A lot has been speculated about how snow impacts solar production in Alberta. In this blog post I’ll discuss the results of the effect of snow and tilt on the output of NAIT’s Solar Reference Array, which showed that snow incurred no more than 6% of loss on annual output.
Cold is good!
A 250W module (commonly referred to as a solar panel) or a 3kW array are going to produce said power under standard conditions which are a full sun intensity and a cell temperature of 25 degree Celsius (amongst other conditions). Higher operating temperatures lead to lower solar production and so lower operating temperatures lead to higher solar production.
This means that although solar panels receive less sunlight in the winter they produce more energy over the amount of sunlight they receive compared to warmer seasons of the year.
Production losses incurred by snow
The Northern Alberta Institute of Technology (NAIT) installed two solar sub-arrays facing south as shown below. One sub-array had its snow actively removed from it; the other sub-array was setup as the control and had no snow removed from it.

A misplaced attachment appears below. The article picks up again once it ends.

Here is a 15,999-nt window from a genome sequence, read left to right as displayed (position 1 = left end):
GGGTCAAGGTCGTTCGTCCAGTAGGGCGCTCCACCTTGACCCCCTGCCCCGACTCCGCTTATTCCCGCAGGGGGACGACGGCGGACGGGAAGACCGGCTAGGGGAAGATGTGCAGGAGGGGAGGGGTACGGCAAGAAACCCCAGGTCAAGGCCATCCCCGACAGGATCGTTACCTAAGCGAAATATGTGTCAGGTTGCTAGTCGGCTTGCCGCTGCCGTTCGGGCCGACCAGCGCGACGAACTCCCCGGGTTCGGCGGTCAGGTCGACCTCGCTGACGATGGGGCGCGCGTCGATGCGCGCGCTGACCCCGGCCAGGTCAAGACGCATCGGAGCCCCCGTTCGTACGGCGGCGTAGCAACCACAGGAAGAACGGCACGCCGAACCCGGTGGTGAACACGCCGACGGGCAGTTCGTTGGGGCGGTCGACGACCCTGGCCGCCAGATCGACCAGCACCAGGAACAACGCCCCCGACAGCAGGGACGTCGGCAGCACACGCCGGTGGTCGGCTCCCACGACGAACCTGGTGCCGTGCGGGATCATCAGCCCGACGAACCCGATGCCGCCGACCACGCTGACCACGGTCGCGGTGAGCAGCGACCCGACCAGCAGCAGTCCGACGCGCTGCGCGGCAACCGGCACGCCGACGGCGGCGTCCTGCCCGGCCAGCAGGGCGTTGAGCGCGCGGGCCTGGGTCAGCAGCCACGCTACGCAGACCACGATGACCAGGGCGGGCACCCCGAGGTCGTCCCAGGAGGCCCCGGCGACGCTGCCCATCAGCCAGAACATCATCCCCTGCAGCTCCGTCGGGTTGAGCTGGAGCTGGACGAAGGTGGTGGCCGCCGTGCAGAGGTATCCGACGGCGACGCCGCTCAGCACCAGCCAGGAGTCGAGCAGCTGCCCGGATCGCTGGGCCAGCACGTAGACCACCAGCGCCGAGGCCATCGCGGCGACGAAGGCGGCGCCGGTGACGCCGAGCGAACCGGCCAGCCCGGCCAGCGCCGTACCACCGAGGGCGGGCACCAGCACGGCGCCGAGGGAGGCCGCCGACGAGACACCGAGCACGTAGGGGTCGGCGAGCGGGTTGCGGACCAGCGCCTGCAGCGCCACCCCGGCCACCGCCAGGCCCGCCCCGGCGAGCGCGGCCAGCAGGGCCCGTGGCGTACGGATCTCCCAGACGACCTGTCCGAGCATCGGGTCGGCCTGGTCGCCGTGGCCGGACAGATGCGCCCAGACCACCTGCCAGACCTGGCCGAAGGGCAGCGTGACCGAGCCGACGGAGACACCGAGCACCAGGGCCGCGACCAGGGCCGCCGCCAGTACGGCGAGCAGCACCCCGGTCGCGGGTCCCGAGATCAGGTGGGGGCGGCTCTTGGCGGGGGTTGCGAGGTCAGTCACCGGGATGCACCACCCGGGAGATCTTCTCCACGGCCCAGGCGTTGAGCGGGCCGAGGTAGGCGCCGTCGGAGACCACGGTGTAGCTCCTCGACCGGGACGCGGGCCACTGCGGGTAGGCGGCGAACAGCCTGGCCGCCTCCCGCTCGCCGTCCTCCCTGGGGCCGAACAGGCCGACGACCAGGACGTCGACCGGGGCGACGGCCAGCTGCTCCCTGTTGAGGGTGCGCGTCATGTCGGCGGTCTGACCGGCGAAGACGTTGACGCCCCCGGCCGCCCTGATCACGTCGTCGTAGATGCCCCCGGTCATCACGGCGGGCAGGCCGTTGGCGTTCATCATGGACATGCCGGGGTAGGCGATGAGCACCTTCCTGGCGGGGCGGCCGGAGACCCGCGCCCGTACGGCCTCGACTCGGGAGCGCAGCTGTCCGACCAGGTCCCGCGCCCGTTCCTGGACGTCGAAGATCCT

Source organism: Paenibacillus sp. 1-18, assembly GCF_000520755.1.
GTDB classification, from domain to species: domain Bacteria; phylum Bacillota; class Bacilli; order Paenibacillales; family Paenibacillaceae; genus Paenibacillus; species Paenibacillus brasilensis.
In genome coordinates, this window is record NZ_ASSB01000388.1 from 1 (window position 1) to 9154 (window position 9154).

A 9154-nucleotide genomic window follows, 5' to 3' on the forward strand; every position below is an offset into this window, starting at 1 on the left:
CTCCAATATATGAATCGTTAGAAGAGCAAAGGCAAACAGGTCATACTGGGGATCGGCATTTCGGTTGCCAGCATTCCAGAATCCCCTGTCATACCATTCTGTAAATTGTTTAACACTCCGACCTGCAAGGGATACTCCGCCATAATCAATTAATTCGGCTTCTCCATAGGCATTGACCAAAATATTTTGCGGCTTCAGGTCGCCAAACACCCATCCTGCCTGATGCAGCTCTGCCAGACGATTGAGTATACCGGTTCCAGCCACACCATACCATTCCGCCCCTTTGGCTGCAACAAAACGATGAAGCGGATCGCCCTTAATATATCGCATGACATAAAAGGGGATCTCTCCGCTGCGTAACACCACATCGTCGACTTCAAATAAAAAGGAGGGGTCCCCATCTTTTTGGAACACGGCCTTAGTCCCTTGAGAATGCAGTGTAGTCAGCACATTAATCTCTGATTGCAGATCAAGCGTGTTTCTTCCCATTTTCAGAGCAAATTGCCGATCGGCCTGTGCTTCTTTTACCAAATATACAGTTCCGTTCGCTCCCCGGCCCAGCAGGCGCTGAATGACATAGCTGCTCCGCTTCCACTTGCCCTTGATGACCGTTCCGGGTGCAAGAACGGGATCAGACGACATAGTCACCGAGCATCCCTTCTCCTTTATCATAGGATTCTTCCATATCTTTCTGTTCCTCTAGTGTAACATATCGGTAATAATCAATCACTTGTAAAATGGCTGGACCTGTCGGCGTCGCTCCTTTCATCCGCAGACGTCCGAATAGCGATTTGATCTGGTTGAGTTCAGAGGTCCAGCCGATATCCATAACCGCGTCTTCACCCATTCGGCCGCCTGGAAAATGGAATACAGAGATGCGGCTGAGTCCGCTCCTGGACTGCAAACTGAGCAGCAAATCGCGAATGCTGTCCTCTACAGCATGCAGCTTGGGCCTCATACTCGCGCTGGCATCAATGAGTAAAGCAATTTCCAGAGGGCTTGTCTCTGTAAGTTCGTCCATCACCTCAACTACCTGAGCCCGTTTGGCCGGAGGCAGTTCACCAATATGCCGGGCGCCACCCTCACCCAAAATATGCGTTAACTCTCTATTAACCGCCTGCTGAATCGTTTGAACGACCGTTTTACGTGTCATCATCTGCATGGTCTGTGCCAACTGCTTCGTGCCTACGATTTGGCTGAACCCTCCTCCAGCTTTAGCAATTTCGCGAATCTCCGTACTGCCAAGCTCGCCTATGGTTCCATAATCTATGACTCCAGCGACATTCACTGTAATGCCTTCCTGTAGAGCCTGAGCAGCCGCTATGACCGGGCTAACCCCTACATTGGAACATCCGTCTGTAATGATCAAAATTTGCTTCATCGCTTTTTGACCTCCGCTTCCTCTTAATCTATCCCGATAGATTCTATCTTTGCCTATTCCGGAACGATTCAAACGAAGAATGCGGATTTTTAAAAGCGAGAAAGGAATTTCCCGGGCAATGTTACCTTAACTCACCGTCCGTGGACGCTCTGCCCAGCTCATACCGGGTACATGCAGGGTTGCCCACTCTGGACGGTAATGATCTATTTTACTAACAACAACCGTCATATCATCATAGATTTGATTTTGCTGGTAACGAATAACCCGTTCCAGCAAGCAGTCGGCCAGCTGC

A report was published after one year of observation and showed that losses incurred by snow are limited to a maximum of 6% of annual production. Below is a plot of the array’s solar production and snow losses with increasing pitch. The angles mentioned in the report range from 14 degrees to 90 degrees.
How snow impacts solar production in Alberta
First of all it’s important to note that roofs that have pitches that are close to 12:12 experience the maximum annual solar output which is about 1,300 kilowatt-hours per kilowatt per year in Calgary, or 1,200 kWh per kW per year in Edmonton. If your roof only has a slight pitch of say, 3:12 your annual production is only 15% less. Interesting snow had the biggest impact on flat pitched roofs, specifically the 18 degree tilt. Panels flatter than that suffered less from snow because they didn’t capture that much winter sunlight to begin with given how high up they are pointed in the sky.
It’s not a big deal how snow impacts solar production
Solar is a great resource in Alberta and cold temperatures in and of themselves are good for solar production. Whilst the impact of snow has a detrimental effect on a solar panel’s power production, it incurs no more than 6% in losses of total annual production. This is because we are so high up north that most of the solar production is concentrated between the months of March and September.